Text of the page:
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Let's say a barbarian named Boomtar is in a room with stalkers and can’t see them because they are invisible and stealthy. Boomtar bravely lunges forward and happens to run into the stalker. May Boomtar then make an attack at the stalker?

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    \$\begingroup\$ Is the creature merely invisible but still audible or actually hidden (invisible and inaudible) \$\endgroup\$ – Medix2 Aug 13 at 4:30
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    \$\begingroup\$ Just invisible, but interested in both scenarios \$\endgroup\$ – Amethyst Wizard Aug 13 at 4:30
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Knowing where an invisible creature is allows you to attack them at disadvantage.

There are two related questions, here and here explaining that if you are invisible that other creatures do still know where you are because they can still hear you. The "Unseen Attacks" section states:

When you attack a target that you can't see, you have disadvantage on the attack roll. This is true whether you're guessing the target's location or you're targeting a creature you can hear but not see...

Thus if the target is merely invisible, but can still be heard then you would already know its location and could attack it at disadvantage as described above.
Note that even if a creature were hidden (invisible and inaudible) you could still guess at its location, however the section quoted above continues, saying:

If the target isn't in the location you targeted, you automatically miss, but the DM typically just says that the attack missed, not whether you guessed the target's location correctly...


If a creature instead is hidden, and you bump into it, presumably you would know where it is and thus you could make an attack at disadvantage like in the invisible case. However, there is at least one odd problem which results from the rule on "Moving Around Other Creatures":

You can move through a nonhostile creature's space. In contrast, you can move through a hostile creature's space only if the creature is at least two sizes larger or smaller than you. Remember that another creature's space is difficult terrain for you.

If an enemy were one size larger or smaller than you, then you would be prevented from moving into its space and could simply attack that space at disadvantage.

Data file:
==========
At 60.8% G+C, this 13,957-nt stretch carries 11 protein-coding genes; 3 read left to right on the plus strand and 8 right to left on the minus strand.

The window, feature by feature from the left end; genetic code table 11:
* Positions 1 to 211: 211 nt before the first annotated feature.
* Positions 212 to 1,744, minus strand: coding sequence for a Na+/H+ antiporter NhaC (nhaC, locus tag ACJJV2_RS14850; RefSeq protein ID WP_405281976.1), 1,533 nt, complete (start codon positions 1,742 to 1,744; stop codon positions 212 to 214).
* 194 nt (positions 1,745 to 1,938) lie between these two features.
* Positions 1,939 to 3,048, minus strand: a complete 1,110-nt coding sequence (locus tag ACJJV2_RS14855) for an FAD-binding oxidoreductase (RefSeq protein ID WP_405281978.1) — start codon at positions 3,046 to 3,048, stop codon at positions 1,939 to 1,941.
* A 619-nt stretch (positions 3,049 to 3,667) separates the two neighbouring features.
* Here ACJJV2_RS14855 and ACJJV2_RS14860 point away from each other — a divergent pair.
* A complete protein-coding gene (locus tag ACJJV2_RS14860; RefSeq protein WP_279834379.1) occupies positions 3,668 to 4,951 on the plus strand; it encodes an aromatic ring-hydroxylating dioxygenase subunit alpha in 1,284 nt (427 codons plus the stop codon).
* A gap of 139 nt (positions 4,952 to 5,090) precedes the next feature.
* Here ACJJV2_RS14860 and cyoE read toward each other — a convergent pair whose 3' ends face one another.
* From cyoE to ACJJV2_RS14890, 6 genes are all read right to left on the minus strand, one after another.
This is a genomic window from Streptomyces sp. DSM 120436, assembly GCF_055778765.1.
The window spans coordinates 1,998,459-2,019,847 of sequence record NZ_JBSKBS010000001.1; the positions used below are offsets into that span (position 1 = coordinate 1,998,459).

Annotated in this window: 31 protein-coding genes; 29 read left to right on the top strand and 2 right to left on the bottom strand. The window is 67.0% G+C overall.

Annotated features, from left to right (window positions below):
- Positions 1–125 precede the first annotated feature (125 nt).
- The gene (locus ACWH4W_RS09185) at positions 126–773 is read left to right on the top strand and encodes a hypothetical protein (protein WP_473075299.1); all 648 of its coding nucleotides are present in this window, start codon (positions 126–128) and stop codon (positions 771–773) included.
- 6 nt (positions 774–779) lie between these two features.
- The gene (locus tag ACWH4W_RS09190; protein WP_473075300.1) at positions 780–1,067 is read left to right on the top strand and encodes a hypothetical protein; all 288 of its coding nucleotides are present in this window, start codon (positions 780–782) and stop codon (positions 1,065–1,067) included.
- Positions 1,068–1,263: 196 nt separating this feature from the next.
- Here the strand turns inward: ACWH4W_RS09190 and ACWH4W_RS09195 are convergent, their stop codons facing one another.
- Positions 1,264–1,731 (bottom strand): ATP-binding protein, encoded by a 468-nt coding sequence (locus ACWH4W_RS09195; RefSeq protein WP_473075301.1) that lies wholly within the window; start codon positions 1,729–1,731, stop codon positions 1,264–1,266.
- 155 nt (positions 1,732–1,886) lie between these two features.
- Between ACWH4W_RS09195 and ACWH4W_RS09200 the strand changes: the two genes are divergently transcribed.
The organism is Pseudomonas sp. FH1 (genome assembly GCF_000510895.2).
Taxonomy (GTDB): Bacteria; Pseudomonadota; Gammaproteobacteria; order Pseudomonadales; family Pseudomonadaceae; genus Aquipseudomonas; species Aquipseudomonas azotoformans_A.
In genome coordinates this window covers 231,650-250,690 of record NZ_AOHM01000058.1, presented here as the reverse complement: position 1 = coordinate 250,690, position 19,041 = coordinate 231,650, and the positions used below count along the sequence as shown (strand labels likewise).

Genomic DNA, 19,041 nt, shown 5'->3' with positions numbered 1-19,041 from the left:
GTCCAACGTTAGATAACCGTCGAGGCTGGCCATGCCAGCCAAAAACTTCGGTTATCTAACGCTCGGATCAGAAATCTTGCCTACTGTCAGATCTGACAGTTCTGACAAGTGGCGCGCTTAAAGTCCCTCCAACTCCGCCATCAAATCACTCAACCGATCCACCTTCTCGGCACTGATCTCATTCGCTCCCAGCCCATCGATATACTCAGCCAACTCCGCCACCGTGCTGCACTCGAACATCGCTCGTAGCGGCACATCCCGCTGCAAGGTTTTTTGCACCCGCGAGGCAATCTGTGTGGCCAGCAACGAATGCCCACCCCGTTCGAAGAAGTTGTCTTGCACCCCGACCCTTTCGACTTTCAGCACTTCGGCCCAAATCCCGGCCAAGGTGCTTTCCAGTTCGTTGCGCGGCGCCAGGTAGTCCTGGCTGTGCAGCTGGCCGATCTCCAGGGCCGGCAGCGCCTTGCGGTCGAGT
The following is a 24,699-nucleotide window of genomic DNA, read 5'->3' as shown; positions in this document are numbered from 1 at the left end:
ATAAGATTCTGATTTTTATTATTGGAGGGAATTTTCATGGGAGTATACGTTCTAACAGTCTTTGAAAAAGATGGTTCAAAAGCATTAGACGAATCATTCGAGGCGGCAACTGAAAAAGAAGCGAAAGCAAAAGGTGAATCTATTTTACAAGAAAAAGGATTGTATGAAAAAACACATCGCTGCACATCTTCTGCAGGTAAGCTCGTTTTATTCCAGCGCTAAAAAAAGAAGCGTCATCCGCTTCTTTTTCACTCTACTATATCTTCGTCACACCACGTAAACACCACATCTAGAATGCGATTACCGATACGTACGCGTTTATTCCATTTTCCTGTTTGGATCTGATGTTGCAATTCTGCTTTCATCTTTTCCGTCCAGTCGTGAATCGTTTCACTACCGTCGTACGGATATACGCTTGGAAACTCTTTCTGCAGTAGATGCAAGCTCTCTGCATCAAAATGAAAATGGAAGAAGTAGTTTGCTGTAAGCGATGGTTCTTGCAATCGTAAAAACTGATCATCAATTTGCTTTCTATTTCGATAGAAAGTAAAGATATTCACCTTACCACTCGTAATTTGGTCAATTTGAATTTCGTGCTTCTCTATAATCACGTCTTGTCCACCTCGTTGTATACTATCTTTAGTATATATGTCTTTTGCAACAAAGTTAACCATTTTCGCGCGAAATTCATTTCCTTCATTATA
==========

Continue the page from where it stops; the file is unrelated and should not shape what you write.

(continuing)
However if an enemy were at least two sizes larger or smaller than you, then you would enter its space, and bump into them and thus presumably know where they are. But you cannot attack them, this is because of the following rule:

Whether a creature is a friend or an enemy, you can't willingly end your move in its space...

As shown in this Q/A the quote above applies to your entire move, meaning you cannot make an attack while in another creature's space if you know that they are there. Thus you would first have to leave the creature's space in order to attack them.
An exception is if you were out of movement when you entered the creatures space. You did not know they were there and so this would not be a willing ending of your movement there, it just so happened that a creature was there when you ran out of movement. Thus you would be allowed to attack even while in its space.
This Q/A agrees with my claim that you would be allowed to do what you want with your action, and thus could attack the creature while in its space.

You can attack an invisible creature at disadvantage if you know where they are, otherwise you would have to guess their location.

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You can attack an invisible creature even without having to run into it.

The invisible condition states:

An invisible creature is impossible to see without the aid of magic or a special sense. [...] The creature’s location can be detected by any noise it makes or any tracks it leaves.

Invisible is not the same as hidden as pointed out in the answer to this question.

Unless a creature is hidden, other creatures know the location of an invisible opponent without needing to make an ability check because "the creature’s location can be detected by any noise it makes or any tracks it leaves". Therefore you can attack an invisible creature without having to run into it in the first place, the attack just has disadvantage.

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  • \$\begingroup\$ Its location can be detected, but can you clarify the conditions under which it would, in fact, be detected? \$\endgroup\$ – Mark Wells Aug 13 at 6:01
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    \$\begingroup\$ @MarkWells The quote literally says "By any noise it makes or any tracks it leaves" is this not clear? \$\endgroup\$ – Medix2 Aug 13 at 6:18
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    \$\begingroup\$ For further supporting evidence you could use this question or this one \$\endgroup\$ – Medix2 Aug 13 at 13:23
  • \$\begingroup\$ @Medix2 The quote literally says "The creature's location can be detected by any noise it makes or any tracks it leaves." How do you know if it is detected? \$\endgroup\$ – Mark Wells Aug 13 at 17:23
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    \$\begingroup\$ @MarkWells Under any standard English reading of the quote it would mean that if the creature makes noise you know where it is. The rules are not meant to be read as if they are a legal document \$\endgroup\$ – Medix2 Aug 13 at 17:24

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